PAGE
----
Early Career Essay Prize 2023 winner announced


THE winner of the 2023 IPEM/Worshipful Company of Scientific Instrument Makers Early Career Essay Prize has been announced.

Helen Chamberlain won the prize for her essay entitled ‘How will the role of physics in the fight against cancer develop over the next 10 years?’

Helen is an IPEM member who works as a Health Data Analyst for Macmillan Cancer Support. This involves analysis of large, diverse datasets related to patients, staff and UK health systems, enabling the charity to do whatever it takes to support those affected by cancer.

She has done work examining inequalities that impact those living with cancer, as well as supporting national campaigns including the current “What Are We Waiting For?” campaign. She is a member of the National Audit of Metastatic Breast Cancer Audit Advisory Committee.

Future of cancer care

Helen previously trained as a medical physicist in the Northern Training Consortium, and worked as a Clinical Scientist in radiotherapy physics at The Christie, Manchester, specialising in treatment planning and brachytherapy. She is also a Commissioning Editor for SCOPE, the IPEM members’ magazine.

Helen said: ‘I'm absolutely delighted to win the essay prize; thank you so much to both IPEM and WCSIM. I'm fascinated to see how the role of physics does develop in the next 10 years and I remain optimistic about the future of cancer care.’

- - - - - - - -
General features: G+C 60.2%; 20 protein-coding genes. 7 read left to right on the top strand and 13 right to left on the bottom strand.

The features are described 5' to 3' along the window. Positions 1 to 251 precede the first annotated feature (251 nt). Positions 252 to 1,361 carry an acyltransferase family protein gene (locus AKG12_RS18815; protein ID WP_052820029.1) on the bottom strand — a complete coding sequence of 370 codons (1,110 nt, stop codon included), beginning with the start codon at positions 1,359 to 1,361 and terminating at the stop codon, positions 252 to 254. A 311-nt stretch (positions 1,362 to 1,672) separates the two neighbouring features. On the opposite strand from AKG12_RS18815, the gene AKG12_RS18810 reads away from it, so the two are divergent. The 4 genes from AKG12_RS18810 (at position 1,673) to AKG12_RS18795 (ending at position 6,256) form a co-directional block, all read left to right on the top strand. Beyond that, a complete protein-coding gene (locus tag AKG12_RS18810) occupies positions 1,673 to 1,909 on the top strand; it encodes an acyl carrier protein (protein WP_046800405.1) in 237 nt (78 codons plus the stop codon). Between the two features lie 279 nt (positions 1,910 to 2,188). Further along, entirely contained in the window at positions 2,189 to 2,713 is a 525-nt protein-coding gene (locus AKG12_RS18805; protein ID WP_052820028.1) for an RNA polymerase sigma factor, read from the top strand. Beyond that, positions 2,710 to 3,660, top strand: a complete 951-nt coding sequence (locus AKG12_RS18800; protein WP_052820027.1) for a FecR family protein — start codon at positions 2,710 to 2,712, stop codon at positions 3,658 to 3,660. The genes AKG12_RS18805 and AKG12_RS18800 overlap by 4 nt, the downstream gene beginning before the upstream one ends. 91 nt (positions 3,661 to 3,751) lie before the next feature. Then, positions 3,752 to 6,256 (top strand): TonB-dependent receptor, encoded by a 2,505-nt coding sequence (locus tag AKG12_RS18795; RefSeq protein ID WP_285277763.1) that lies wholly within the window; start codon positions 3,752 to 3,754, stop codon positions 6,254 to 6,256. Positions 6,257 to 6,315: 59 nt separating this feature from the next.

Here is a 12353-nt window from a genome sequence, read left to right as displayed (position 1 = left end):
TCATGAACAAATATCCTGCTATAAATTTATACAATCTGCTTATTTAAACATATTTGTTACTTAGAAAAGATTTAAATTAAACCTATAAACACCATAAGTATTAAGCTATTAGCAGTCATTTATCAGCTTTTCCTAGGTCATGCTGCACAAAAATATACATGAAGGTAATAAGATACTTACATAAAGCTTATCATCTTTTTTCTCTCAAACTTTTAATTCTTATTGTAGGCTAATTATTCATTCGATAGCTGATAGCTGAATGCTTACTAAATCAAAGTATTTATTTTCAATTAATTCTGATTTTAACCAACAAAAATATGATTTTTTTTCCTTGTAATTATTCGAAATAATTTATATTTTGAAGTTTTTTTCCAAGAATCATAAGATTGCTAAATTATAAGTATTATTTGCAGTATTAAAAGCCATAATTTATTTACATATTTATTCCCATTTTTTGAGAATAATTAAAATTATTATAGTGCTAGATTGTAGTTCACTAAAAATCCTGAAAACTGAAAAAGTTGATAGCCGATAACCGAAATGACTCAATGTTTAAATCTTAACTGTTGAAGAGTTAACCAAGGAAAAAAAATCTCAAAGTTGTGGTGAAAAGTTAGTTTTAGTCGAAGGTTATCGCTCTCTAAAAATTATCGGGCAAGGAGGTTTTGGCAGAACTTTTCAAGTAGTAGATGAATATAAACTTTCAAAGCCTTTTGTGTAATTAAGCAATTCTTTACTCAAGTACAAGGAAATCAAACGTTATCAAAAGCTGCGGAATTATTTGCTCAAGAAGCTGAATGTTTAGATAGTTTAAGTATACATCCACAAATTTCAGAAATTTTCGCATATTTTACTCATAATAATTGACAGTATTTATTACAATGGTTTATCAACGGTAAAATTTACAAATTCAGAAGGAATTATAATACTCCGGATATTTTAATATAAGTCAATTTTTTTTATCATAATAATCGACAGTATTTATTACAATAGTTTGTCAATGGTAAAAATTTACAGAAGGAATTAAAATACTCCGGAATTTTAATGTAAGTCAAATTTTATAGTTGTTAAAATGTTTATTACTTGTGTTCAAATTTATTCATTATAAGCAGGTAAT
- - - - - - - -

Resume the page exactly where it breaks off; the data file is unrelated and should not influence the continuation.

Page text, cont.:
Dr Robert Farley, IPEM’s President, said: ‘Many congratulations to Helen on her winning essay, which is a fascinating look at potential developments within medical physics in the fight against cancer in the coming decade.’

The award was launched in 2020 and is open to members of both organisations who are in the early stages of their career (typically within 10-15 years of graduation or of commencing their relevant employment).

Livery company

The Worshipful Company of Scientific Instrument Makers is one of the modern livery companies of the City of London and a charity which promotes the craft of scientific instrument making and the exchange of ideas and information by members and guests through meetings, visits, lectures and social events.

It provides opportunities for members to encourage and support younger members and engage with schools at careers’ fairs and support STEM days. The Livery encourages young people to participate in scientific instrumentation through grants, prizes, scholarships and apprenticeships. The Livery has relationships with several universities as well as the Armed Forces and the Arkwright Scholarship Scheme.

Helen Chamberlain Essay Prize 2023
Worshipful Company of Scientific Instrument Makers
WCSIM article by Professor Stephen O'Connor